O Lord, protect your people with your shepherd’s
staff; lead your flock, your special possession.
Micah 7:14 NLT
Micah was a prophet of God during the reigns of Jotham, Ahaz, and Hezekiah, the southern kings of Judah and Pekah and Hoshea, the northern kings of Israel. Micah tells the people what God is going to do because of their rebellion against Him. Micah says that Samaria, the capital of Israel and Jerusalem, the capital of Judah, were to blame. God would destroy these cities and the people would be taken captive. God would use judgement to restore them. They had become so corrupt that this was their only hope.
Micah mourns for his people. He knows God will do what He says He will do, and it hurts him that this is the only way. He pleads with the people to repent. He knows there will be restoration and he speaks to the people about this hope. The people weren’t listening and just went on as if nothing would happen. Now God Himself would rid them of all their idols and sacred pillars; their idol shrines and Asherah poles (5:13-14).
God does not take delight or get any satisfaction from doing these things, but he sees the end from the beginning. He is omniscient. He understands what it will take. Still, He feels the pain of going this route. He says, Oh my people, what have I done to you? What have I done to make you tired of me? Answer me! For I brought you out of Egypt and redeemed you from slavery. I sent Moses, Aaron, and Miriam to help you. (6:3-4) He goes on to remind them of other things He had done and yet they had turned away. Now He reminds them again what it is He requires. Their behavior suggested they didn’t know. The Lord has told you what is good, and this is what he requires of you; to do what is right, to love mercy, and to walk humbly with your God. (6:8) He calls them to fear Him (v.9).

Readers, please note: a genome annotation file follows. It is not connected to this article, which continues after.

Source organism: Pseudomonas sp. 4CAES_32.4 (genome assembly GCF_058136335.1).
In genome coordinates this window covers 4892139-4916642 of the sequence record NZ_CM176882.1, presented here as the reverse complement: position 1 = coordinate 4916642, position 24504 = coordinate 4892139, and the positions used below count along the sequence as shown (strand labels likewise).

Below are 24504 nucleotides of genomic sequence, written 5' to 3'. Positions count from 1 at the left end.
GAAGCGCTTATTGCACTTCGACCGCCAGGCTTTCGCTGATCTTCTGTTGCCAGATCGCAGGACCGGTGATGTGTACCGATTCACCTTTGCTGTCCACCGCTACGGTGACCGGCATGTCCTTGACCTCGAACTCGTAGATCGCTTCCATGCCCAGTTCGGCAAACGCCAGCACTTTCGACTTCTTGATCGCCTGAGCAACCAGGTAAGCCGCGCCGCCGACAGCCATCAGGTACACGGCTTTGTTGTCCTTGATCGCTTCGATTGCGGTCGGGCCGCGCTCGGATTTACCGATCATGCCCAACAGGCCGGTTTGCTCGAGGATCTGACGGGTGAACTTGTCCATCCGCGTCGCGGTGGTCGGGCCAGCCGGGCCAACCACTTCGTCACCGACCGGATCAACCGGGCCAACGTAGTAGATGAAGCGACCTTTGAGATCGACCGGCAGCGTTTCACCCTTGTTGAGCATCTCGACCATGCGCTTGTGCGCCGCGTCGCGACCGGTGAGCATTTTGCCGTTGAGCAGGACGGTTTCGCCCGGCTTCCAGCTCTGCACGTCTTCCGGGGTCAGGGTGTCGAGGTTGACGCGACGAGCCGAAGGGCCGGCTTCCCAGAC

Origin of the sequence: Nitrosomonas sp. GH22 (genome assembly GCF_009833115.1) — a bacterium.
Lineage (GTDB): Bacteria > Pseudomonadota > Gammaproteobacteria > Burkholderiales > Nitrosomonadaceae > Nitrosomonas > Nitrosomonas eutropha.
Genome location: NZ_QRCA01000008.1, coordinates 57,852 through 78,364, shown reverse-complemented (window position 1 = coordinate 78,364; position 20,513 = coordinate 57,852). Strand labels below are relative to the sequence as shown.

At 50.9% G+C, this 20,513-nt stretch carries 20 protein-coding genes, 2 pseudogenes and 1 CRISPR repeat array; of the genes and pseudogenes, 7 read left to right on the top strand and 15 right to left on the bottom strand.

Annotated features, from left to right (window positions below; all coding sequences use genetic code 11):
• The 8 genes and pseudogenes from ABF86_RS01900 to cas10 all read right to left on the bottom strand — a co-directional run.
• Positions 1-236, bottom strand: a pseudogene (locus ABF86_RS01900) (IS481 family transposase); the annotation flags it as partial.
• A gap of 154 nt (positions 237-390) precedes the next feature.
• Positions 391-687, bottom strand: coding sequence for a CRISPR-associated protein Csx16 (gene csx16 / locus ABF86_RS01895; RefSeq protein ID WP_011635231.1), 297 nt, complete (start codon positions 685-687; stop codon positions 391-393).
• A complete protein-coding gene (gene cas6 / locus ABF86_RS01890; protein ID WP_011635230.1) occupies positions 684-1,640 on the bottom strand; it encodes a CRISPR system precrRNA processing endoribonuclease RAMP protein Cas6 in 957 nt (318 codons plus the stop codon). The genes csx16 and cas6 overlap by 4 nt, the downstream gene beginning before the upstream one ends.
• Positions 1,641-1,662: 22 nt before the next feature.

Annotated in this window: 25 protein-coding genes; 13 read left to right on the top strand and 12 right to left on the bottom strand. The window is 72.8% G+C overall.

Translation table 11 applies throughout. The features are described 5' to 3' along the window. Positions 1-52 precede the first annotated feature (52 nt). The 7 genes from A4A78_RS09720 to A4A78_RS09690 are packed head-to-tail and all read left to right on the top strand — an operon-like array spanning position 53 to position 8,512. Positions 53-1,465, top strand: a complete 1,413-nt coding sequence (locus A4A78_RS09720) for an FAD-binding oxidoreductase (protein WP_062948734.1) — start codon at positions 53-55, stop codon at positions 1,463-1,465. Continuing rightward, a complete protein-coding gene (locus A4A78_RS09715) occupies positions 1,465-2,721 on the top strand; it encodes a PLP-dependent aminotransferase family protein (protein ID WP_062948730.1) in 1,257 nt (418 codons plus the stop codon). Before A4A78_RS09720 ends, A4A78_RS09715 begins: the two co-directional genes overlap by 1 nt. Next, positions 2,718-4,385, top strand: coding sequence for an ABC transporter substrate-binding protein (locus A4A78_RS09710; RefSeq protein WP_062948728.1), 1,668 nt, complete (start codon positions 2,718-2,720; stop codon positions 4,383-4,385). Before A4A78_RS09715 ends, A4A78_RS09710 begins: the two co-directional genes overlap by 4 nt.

Again, we see Micah mourning. He says, How miserable I am! I feel like a fruit picker after the harvest who can find nothing to eat (7:1). I’m sure at times he wished God would have chosen someone else. Then another moment of hope. As for me, I look to the Lord for help. I wait confidently for God to save me, and my God will certainly hear me. Do not gloat over me, my enemies! For though I fall, I will rise again. Though I sit in darkness, the Lord will be my light (7:7-8). Apparently there were other nations taunting them, saying where is your God now?
All through this book, we see the burden that Micah carries for his people. He knows they are God’s special possession. We too, carry a burden…for prodigals. We have one or maybe more of our own (and a list of others that we care for). We are not called to warn them of coming punishment and for most of us, we don’t know how God will choose to act in their lives. But we can know that they, like Israel, are God’s special possession. He will do whatever it takes.
Micah knew what was coming for Israel, but we don’t know. Our burden is centered around having to watch them live without Jesus. We know that they could have hope and peace and joy, but they don’t see it. Micah’s prayer can be our prayer too. His hope can be our hope.
O Lord, protect ______ with your shepherd’s staff; lead ______, Your special
possession… because you delight in showing unfailing love.